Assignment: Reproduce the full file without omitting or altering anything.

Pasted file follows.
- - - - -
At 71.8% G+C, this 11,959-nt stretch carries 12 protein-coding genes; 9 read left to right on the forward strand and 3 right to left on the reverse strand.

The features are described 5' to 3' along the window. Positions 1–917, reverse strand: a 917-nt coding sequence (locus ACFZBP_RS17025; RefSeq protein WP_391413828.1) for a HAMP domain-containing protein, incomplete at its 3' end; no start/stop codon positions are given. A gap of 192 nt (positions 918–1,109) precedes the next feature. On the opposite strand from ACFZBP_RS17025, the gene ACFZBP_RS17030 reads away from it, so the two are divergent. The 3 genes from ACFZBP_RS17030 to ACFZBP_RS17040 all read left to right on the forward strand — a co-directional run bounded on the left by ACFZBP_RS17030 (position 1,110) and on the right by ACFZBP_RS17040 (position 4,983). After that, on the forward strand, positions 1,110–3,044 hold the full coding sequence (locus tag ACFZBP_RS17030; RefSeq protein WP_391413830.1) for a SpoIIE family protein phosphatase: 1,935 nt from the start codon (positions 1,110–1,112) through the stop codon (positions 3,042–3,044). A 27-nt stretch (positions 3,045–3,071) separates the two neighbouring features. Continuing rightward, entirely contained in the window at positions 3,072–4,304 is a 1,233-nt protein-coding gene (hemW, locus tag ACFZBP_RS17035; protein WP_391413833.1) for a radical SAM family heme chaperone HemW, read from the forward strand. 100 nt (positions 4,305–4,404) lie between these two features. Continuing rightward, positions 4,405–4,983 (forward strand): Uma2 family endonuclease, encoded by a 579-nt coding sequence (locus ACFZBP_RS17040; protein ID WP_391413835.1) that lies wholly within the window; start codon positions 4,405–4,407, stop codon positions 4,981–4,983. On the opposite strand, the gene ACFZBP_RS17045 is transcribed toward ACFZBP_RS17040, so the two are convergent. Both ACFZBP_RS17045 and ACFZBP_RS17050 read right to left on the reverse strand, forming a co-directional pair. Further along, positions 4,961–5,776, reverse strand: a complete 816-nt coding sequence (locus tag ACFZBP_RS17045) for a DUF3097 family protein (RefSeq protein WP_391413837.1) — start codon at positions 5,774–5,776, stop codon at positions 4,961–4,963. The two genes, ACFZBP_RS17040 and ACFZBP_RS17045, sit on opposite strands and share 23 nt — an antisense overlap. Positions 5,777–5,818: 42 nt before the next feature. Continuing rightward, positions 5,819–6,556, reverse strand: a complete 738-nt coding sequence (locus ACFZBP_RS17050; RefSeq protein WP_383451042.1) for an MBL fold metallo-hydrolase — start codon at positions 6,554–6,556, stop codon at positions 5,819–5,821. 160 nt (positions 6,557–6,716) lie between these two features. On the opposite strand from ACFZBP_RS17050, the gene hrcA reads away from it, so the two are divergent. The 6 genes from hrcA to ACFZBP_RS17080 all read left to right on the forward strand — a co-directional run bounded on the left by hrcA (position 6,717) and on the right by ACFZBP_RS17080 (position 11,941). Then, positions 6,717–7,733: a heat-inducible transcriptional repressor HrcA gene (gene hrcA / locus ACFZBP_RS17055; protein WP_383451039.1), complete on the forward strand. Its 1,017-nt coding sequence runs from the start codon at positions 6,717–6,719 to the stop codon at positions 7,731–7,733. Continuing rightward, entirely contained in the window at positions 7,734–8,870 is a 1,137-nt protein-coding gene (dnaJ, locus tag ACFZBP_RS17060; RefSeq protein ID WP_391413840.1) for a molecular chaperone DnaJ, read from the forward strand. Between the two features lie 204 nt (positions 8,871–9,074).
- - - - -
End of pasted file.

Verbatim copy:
At 71.8% G+C, this 11,959-nt stretch carries 12 protein-coding genes; 9 read left to right on the forward strand and 3 right to left on the reverse strand.

The features are described 5' to 3' along the window. Positions 1–917, reverse strand: a 917-nt coding sequence (locus ACFZBP_RS17025; RefSeq protein WP_391413828.1) for a HAMP domain-containing protein, incomplete at its 3' end; no start/stop codon positions are given. A gap of 192 nt (positions 918–1,109) precedes the next feature. On the opposite strand from ACFZBP_RS17025, the gene ACFZBP_RS17030 reads away from it, so the two are divergent. The 3 genes from ACFZBP_RS17030 to ACFZBP_RS17040 all read left to right on the forward strand — a co-directional run bounded on the left by ACFZBP_RS17030 (position 1,110) and on the right by ACFZBP_RS17040 (position 4,983). After that, on the forward strand, positions 1,110–3,044 hold the full coding sequence (locus tag ACFZBP_RS17030; RefSeq protein WP_391413830.1) for a SpoIIE family protein phosphatase: 1,935 nt from the start codon (positions 1,110–1,112) through the stop codon (positions 3,042–3,044). A 27-nt stretch (positions 3,045–3,071) separates the two neighbouring features. Continuing rightward, entirely contained in the window at positions 3,072–4,304 is a 1,233-nt protein-coding gene (hemW, locus tag ACFZBP_RS17035; protein WP_391413833.1) for a radical SAM family heme chaperone HemW, read from the forward strand. 100 nt (positions 4,305–4,404) lie between these two features. Continuing rightward, positions 4,405–4,983 (forward strand): Uma2 family endonuclease, encoded by a 579-nt coding sequence (locus ACFZBP_RS17040; protein ID WP_391413835.1) that lies wholly within the window; start codon positions 4,405–4,407, stop codon positions 4,981–4,983. On the opposite strand, the gene ACFZBP_RS17045 is transcribed toward ACFZBP_RS17040, so the two are convergent. Both ACFZBP_RS17045 and ACFZBP_RS17050 read right to left on the reverse strand, forming a co-directional pair. Further along, positions 4,961–5,776, reverse strand: a complete 816-nt coding sequence (locus tag ACFZBP_RS17045) for a DUF3097 family protein (RefSeq protein WP_391413837.1) — start codon at positions 5,774–5,776, stop codon at positions 4,961–4,963. The two genes, ACFZBP_RS17040 and ACFZBP_RS17045, sit on opposite strands and share 23 nt — an antisense overlap. Positions 5,777–5,818: 42 nt before the next feature. Continuing rightward, positions 5,819–6,556, reverse strand: a complete 738-nt coding sequence (locus ACFZBP_RS17050; RefSeq protein WP_383451042.1) for an MBL fold metallo-hydrolase — start codon at positions 6,554–6,556, stop codon at positions 5,819–5,821. 160 nt (positions 6,557–6,716) lie between these two features. On the opposite strand from ACFZBP_RS17050, the gene hrcA reads away from it, so the two are divergent. The 6 genes from hrcA to ACFZBP_RS17080 all read left to right on the forward strand — a co-directional run bounded on the left by hrcA (position 6,717) and on the right by ACFZBP_RS17080 (position 11,941). Then, positions 6,717–7,733: a heat-inducible transcriptional repressor HrcA gene (gene hrcA / locus ACFZBP_RS17055; protein WP_383451039.1), complete on the forward strand. Its 1,017-nt coding sequence runs from the start codon at positions 6,717–6,719 to the stop codon at positions 7,731–7,733. Continuing rightward, entirely contained in the window at positions 7,734–8,870 is a 1,137-nt protein-coding gene (dnaJ, locus tag ACFZBP_RS17060; RefSeq protein ID WP_391413840.1) for a molecular chaperone DnaJ, read from the forward strand. Between the two features lie 204 nt (positions 8,871–9,074).